III. Learning on the March
The Portable, Reader-friendly Literature of the Tablighi Jama’at and Its Role in the Self-identification and Reproduction of the Movement
--It’s great to be poor: Ustaz Abdurrahman As-Sirbuny’s Untung Jadi Miskin
--A necessary (though fictitious) evil: Ustaz al-Bama’s cautious use of fiction for the higher good
--Joy in work: Ustaz al-Enjoy’s report card on the Tablighi Jama’at
--The commandos of God: Ustaz Fahim’s strategy to defeat the Komando Iblis
--Onward to India: Ustaz al-Hidayah and the centrality of India
The power of the vernacular: Assessing the merits of the Tablighi Jama’at’s portable literature
--Uniformity of form and mode of production
--Regularity in presentation and content
--Oppositional dialectics and the avoidance of direct confrontation
A different discourse, a different form of life?
 
IV. The Stories We Tell
The Conversion Narratives of the Tablighi Jama’at and the Internalisation of Tablighi Identity
--‘Then I prayed, “Oh God, please make me happy like them”’: The conversion narrative of Ustaz Talib Zulham
--‘Oh how the girls were screaming for me!’: The conversion narrative of Ustaz Haji Ataullah Muhammad Ramzan
--‘I realised I was Indian as well’: The conversion narrative of Ustaz Dr. Murshid Ali Khan
--‘No, the Tablighi never forgets us’: The conversion narrative of Ustaz Imam Abdullah Suparsono
--‘All that we do, we do for Allah, with the Prophet as our model’: The conversion narrative of Cikgu Sidek Saniff, former cabinet minister of Singapore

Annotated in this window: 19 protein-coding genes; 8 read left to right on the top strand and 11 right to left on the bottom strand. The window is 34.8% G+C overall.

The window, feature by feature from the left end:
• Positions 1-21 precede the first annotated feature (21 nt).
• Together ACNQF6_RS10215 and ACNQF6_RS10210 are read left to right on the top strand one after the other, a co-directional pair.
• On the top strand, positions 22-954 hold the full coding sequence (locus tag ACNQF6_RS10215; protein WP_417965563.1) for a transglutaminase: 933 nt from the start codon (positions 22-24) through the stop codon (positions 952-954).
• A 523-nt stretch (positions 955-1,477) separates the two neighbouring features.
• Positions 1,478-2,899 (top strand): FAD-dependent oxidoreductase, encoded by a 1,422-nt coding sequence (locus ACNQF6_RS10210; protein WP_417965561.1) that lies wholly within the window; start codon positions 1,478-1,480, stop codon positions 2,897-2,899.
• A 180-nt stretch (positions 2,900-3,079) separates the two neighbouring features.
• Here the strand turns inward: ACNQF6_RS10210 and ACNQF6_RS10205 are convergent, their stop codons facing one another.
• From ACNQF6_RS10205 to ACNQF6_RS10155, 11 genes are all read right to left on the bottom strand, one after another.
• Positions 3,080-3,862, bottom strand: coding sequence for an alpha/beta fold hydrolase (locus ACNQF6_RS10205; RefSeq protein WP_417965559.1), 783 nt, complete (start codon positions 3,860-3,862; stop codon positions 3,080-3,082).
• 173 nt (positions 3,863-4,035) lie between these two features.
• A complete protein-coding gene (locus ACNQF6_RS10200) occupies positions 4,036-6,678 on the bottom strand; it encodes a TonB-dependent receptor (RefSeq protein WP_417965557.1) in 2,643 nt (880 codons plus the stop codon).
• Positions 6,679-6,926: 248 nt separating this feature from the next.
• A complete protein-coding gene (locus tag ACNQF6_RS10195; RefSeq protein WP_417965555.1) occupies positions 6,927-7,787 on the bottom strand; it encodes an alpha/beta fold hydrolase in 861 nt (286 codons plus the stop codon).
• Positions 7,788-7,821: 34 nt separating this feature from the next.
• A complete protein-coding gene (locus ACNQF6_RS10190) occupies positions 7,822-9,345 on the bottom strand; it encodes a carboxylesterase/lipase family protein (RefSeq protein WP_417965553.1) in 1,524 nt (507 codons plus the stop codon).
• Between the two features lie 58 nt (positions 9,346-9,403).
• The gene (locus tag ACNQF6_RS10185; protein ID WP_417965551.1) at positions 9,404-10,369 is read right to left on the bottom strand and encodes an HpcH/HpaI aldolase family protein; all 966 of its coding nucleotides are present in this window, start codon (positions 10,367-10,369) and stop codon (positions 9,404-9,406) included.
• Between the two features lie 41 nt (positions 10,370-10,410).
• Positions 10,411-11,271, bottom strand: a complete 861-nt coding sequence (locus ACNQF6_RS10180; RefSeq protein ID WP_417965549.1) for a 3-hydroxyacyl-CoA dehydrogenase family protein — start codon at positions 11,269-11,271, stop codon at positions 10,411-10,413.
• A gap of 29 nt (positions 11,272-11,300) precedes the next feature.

Speaking (and reading, writing and reproducing) a common language-game: The discourse of the Tablighi Jama’at as a form of life
--Valuing the (Tablighi) present and devaluing the (non-Tablighi) past
--Sacrifice and the Spartan spirit: A return to authenticity the hard way
--Proximity to God and salvation: The personal piety of the Tablighis
 
V. Learning to Be Tablighi
The Rule-governed World of the Tablighi and the Disciplining of the Self
The normative world of the Tablighi Jama’at: Stage-setting, and the rites and rituals of mutuality and association
--Dress matters: What you wear is what you are in the world of the Tablighi
--Body matters: The disciplining of the body as part of the cultivation of the self among the Tablighi
--Contempt for the body: Beyond the body and into the self of the Tablighis
--Why hasn’t the Tablighi Jama’at fragmented?
--What do change and conversion mean for the Tablighis?
 
VI. How We Look and What We Are
The Tablighi Jama’at Framed in the Eyes of Others
The view from the outside: How the Tablighi Jama’at figures in the perspective of political Islamists
Enemy at the gates: The construction of the Tablighi Jama’at as a security threat in the discourse of anti-terrorism
Worlds within worlds: The Tablighi Jama’at in the age of the war on terror
 
VII. Finally, a Summing Up
The Tablighi Jama’at as the Complex Thing That It Is
 
Notes
Bibliography
Index